spaine. coli.jpgVeronika Oleksyn of the Associated Press reports from Germany that the E. coli O104 outbreak has taken its 11th victim. This time a 91-year-old woman (nine of ten deaths are women) from Germany. The number of people contaminated or suspected of having been poisoned has reached 1,200, according to other media reports. The Robert Koch Institute (RKI), Germany’s national disease institute, reported 329 HUS cases in Germany alone. Sweden, Switzerland, Denmark, the United Kingdom and the Netherlands also have reported illness in people who recently visited Germany.

Spanish vegetables, specifically cucumbers, have been suspected as the cause of the outbreak. German officials said even though they know that Spanish cucumbers tainted with E. coli O104 have carried the bacteria, they still have not been able to determine the exact source. “We have found the so-called EHEC pathogens (E. coli O104) on cucumbers, but that does not mean that they are responsible for the whole outbreak,” Andreas Hensel, president of Germany’s Federal Institute for Risk Assessment, said on ZDF television.

Spain, meanwhile, went on the defensive, saying there was no proof that the E. coli outbreak has been caused by Spanish vegetables. “You can’t attribute the origin of this sickness to Spain,” Lopez Garrido told reporters in Brussels. “There is no proof and that’s why we are going to demand accountability from those who have blamed Spain for this matter.”

Let the finger pointing begin as people struggle for their lives and bury the dead.

  • John Munsell

    Times are indeed changing. When I was a kid (50 years ago), my dad would bring me a pickup load of “cured” manure from the corrals at our packing plant, and I spread it onto lawns for elderly folks in our neighborhood, especially for widows who needed assistance. With a heavy metal rake, I broke the manure down into smaller pieces, and either rain or the garden hose dissolved it for absorption into the lawn. Worked great. Heck, I breathed the dust, got the manure onto my hands, into my clothes and boots, I tracked it home where it didn’t sicken any of the ten kids in my family. I wouldn’t do it today.
    Bacteria are mutating, keeping one step ahead of us. The necessity for vaccines for live animals becomes more pronounced, and must be pursued. We also need to develop other interventions for use at slaughter plants, if we want to stay ahead of the mutating bugs. FSIS should place low dose/low penetration “irradiation” (that’s a misnomer) of carcasses towards the top of its list. Such treatment does NOT use radioactive isotopes, but a mere electronic treatment which admittedly is not a kill step, but will lower the numbers of microbes. All our other existing interventions (other than full cooking) also lack a kill step, but are authorized because they act in tandem with each other to lower the numbers of pathogens.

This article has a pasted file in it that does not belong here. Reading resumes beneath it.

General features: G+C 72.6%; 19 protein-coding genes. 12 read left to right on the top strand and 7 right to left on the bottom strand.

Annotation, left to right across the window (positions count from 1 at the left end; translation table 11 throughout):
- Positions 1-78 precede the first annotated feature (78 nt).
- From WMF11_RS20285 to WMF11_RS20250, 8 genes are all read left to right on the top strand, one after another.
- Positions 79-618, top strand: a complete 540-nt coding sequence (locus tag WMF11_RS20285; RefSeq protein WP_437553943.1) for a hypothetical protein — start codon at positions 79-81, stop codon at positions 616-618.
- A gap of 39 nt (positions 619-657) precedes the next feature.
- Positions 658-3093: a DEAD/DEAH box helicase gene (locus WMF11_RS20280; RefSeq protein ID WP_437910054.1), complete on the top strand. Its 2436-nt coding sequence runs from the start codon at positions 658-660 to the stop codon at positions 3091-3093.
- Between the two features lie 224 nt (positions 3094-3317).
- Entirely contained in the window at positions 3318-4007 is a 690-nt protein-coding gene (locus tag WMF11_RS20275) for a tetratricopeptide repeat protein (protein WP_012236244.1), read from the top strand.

We shouldn’t wait until America will experience numerous widespread outbreaks of newly emerging bugs before we authorize new interventions, and the use of bacteriophages is another example. When pasteurization of milk was first discussed, you’d think the sky had fallen because of all the claimed deleterious impacts supposedly permeating pasteurized milk. Well, similar criticism will be targetted against additional interventions, which quite frankly, we direly need. How many more deaths and life-changing sicknesses do we need before we implement aggressive changes?
    John Munsell

  • Daniel B. Cohen

    There is one new antibiotic being tested in the current outbreak. I would like Bill Marler to comment on improvement, or lack of improvement, in the clinical treatment of HUS since Jack-in-the-Box.

    It seems to me that the USA actually now has a better coordinated, careful and targeted response to food borne outbreaks than the EU.

    However, the US’s system is not well set up to detect and prevent non-O157:H7 STEC or other lethally virulent E. coli strains, despite repeated urging. So it’s not clear how well we would have done with this pathogen and it is a warning.

    Days after identifying two Spanish organic greenhouse producers as the source, the actual situation is not clear.

    In defense of Spain, one can note the lack of cases in Spain itself, the length of the supply chain where contamination can occur, the centrality of repacking in Germany to contamination, and the allegation (reported in Spain) by one of the farms that their cucumbers were seen spilled in the central market in Hamburg and repacked. Also the following (from Xinhua):

    “Danish cucumbers are suspected of helping spread the E. coli bacteria believed to be causing a deadly outbreak of intestinal infection in Denmark and Germany, local media reported Sunday.

    The Danish cucumbers were mixed in Germany with cucumbers originating in the Netherlands, making it difficult to determine if Danish cucumbers are in fact contaminated.”

    Meanwhile all Spanish produce is being pulled and banned in several countries and lettuce and tomatoes from Germany are being pulled in Denmark.

    Dan Cohen
    Maccabee Seed Company
    Davis CA

  • So who can you sue when an outbreak is caused by government-sanctioned genetically modified and weaponized bacteria?

  • “We are disappointed by the way Germany handles the situation,” Aguilar said, citing in particular “very unfortunate” declarations of German public health authorities “which pointed at Spanish cucumber and Spain as the origin of this infection without having reliable data”.

  • Let’s encourage people and reporters to hold back judgment until after a lab confirms the true cause… Let’s not forget the recent fiasco here in the States when tomatoes took the blame that should have gone to Mexican jalapenos. Many farmers lost many millions of dollars due to the government’s false placing of blame, and the food supply was not made any safer in the process.